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Blender is a powerful open-source tool for 2D and 3D graphics, full-on animation, compositing, and post-production. It is used to create movies and special effects, even in HD. In Blender Essential Training, Roger Wickes offers new Blender users a thorough explanation of its interface, tools, and features. He also demonstrates practical techniques and shows how to access the online and openndash;content resources of this amazing tool. Specific 3D techniques covered include navigating in 3D space, using cameras and lights, and rendering. Roger demonstrates how to rig, animate, and composite a character over live action. Exercise files accompany the course.
Let's learn about the different color adjustment nodes in Blender that we can use to adjust and manipulate all of the colors in an image. First up let's go ahead and press F12. That should pull in this image of my daughter here and we are going to go ahead and adjust the colors a little bit. So let's get started with one of the simpler nodes, the Brightness/Contrast node. To thread that in let's click on the Image Input node and Add > Color > Brightness/Contrast and then we are going thread this output of the Brightness/Contrast node to our SplitViewer.
Just grab on a node header to drag it around. The Brightness/Contrast node works just by increasing the Brightness of one image and/or the Contrast. You can type the images input here or you can feed them through the Value node or a Mask node or anything else you want to use to automate the values that are placed in this node. That's what the Brightness/Contrast node does. The idea behind all of these nodes is that you have very simple computing unit and then you string all of these together.
The Inversion node takes the output of whatever threaded node is and inverts the values. This produces a negative of the image, go ahead and scale this down a little bit by pressing Ctrl and the middle mouse button. You can adjust the negatives of the RGB as well as the Alpha value of whatever is fed in. You can see here that this is actually a premultiplied Alpha PNG image with a transparent background. You often use the Inversion node to invert the Alpha channel, so when you are working with an image and you want to switch over the RGB Alpha channel, you can do that.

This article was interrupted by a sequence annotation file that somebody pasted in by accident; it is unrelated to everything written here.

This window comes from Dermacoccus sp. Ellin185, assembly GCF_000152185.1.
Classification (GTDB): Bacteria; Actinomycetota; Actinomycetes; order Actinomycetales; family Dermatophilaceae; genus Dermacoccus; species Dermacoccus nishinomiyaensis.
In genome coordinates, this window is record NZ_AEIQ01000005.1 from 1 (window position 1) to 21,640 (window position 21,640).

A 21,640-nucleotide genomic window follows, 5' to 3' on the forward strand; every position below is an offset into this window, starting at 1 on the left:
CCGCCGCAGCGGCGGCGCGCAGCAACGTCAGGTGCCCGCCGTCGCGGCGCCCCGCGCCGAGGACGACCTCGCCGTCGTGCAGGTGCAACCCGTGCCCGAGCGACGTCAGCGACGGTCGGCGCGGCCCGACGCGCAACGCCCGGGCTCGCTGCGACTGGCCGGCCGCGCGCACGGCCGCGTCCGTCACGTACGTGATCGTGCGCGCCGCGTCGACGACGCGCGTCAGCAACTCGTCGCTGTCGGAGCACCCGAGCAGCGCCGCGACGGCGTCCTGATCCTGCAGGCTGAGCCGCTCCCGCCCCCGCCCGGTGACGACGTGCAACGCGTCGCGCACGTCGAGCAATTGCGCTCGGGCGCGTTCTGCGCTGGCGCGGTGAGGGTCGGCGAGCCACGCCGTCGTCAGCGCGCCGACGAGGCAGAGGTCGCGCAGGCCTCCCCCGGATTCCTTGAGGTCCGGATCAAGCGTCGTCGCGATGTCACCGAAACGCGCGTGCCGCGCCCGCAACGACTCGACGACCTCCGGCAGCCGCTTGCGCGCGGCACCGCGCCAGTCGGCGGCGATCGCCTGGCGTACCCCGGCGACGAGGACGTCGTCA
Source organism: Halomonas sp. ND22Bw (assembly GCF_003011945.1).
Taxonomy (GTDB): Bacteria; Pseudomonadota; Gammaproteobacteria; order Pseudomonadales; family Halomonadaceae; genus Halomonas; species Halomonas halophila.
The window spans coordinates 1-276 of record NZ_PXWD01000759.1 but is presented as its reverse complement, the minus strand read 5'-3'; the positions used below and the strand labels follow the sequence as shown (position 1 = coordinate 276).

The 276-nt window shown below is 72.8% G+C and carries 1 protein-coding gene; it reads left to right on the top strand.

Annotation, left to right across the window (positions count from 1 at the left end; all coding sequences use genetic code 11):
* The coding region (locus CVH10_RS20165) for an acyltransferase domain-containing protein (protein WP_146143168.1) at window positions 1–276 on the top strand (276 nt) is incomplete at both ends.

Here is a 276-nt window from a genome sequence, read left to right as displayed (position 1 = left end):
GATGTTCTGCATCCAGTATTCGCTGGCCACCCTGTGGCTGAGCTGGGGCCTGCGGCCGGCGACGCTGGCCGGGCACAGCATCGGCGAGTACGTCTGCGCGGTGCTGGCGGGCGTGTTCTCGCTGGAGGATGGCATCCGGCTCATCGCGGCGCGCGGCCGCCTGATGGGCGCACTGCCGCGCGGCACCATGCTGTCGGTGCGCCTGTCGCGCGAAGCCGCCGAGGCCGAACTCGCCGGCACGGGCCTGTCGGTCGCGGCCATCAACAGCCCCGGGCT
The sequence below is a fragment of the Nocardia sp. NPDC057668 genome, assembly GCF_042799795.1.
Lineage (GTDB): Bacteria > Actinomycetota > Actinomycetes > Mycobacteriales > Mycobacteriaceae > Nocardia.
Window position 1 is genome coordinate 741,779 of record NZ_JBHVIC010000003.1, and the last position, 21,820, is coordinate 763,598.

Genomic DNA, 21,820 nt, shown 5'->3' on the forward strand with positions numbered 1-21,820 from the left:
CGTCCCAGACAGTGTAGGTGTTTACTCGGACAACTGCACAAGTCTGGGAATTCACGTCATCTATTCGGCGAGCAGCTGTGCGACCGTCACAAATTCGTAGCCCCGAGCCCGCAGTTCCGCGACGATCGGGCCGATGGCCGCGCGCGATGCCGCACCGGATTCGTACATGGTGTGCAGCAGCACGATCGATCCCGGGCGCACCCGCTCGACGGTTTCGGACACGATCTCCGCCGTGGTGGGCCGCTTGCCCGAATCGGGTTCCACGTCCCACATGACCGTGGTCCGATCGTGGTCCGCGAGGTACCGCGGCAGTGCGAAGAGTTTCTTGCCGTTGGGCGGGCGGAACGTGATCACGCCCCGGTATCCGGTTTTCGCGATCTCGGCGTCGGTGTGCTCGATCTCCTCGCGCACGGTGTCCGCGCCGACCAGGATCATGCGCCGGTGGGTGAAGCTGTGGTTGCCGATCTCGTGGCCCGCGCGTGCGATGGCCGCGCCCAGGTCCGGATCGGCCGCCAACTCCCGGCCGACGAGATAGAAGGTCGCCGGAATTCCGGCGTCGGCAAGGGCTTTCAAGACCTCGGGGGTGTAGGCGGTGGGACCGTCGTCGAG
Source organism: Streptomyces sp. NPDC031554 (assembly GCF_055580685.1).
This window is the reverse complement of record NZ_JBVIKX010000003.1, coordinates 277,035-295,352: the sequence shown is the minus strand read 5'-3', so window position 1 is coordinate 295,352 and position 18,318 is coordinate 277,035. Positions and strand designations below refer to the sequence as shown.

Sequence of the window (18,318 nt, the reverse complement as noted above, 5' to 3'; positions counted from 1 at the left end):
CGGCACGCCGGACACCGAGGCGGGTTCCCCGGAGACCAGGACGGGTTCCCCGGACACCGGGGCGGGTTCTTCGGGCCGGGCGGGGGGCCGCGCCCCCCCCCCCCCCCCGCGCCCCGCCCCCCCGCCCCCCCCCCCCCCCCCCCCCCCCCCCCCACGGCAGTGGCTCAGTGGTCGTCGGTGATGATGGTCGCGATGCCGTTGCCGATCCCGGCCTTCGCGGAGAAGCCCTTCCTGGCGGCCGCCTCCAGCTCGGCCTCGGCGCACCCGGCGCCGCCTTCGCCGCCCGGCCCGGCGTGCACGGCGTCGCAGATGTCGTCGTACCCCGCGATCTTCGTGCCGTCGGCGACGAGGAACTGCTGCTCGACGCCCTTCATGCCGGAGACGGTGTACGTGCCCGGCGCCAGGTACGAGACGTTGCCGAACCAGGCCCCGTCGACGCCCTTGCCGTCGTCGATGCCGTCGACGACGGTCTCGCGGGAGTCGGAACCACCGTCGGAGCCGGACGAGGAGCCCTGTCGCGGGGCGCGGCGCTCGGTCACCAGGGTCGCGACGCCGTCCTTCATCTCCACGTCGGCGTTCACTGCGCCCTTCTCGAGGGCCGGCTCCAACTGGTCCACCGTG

The Gamma Correction node takes the input image and does a Gamma correction. Usually you go to like 2.2 or something like that to do a complete Gamma correction that lifts all of the values in the image and/or darkens them depending on the value that you put in. I'm going to go ahead and compare the before and after images and that's obviously like a way too much Gamma correction depending on the monitor that you are using and your output format and everything you can do a little Gamma lift to bring out the flesh tones.
The RGB Curve is a really cool curve and it has this Curves Widget again that we can use to adjust the overall color. So if I wanted to, let's say bring out the highs and bring down the lows, basically increasing the contrast we can do that. I'm going to go ahead and slide this over a little bit. There we go. So, you can see what's going on down here. We posterized her colors. This is very similar to Photoshop and all those other packages that do that kind of manipulation.
We can also work on each individual channel. The Red channel here, I'm going to pop- up the Red's and maybe bring down the Green's a little bit and accentuate the Blue's.Let's say we want to knock all of the blues down by half and so, now we have done this very bright yellow, red color. She is on fire. We can also remap the bottom, what we call Black to be any kind of color or any shade of gray. So just by clicking on a preset here, I'm going to just pick a shade of gray.
Now I have brought down the overall blacks to what would be a medium gray on the input side is now actually black on the output side. So I can remap my dynamic range of brightness just by changing the black and the white levels. Next up we have the HSV node, which changes the Hue/Saturation and Value of an image, so we can just do Hue Adjustment and Image Adjustment here. I'm going to just go ahead and delete this, do a little housekeeping here, so you can see when I'm done. All right, so the Hue/Saturation and Value, we can shift the hues of an image, we can increase the saturation and we can decrease the overall values to make it darker, don't like that too much, maybe just touch a little bit.
So this is the way you can do adjustments. Now this has a Factor Input, so we can feed a Mask here and then apply this change to any portion of the image identified by the mask. Let's say if I want to bring out her blue eyes, I could just create a blue for the mask and then adjust the hue for her eyes. So that's the essential Color Adjustment nodes of how we can work on either the entire image or a portion of the image to adjust the color in pretty much anyway that we want.
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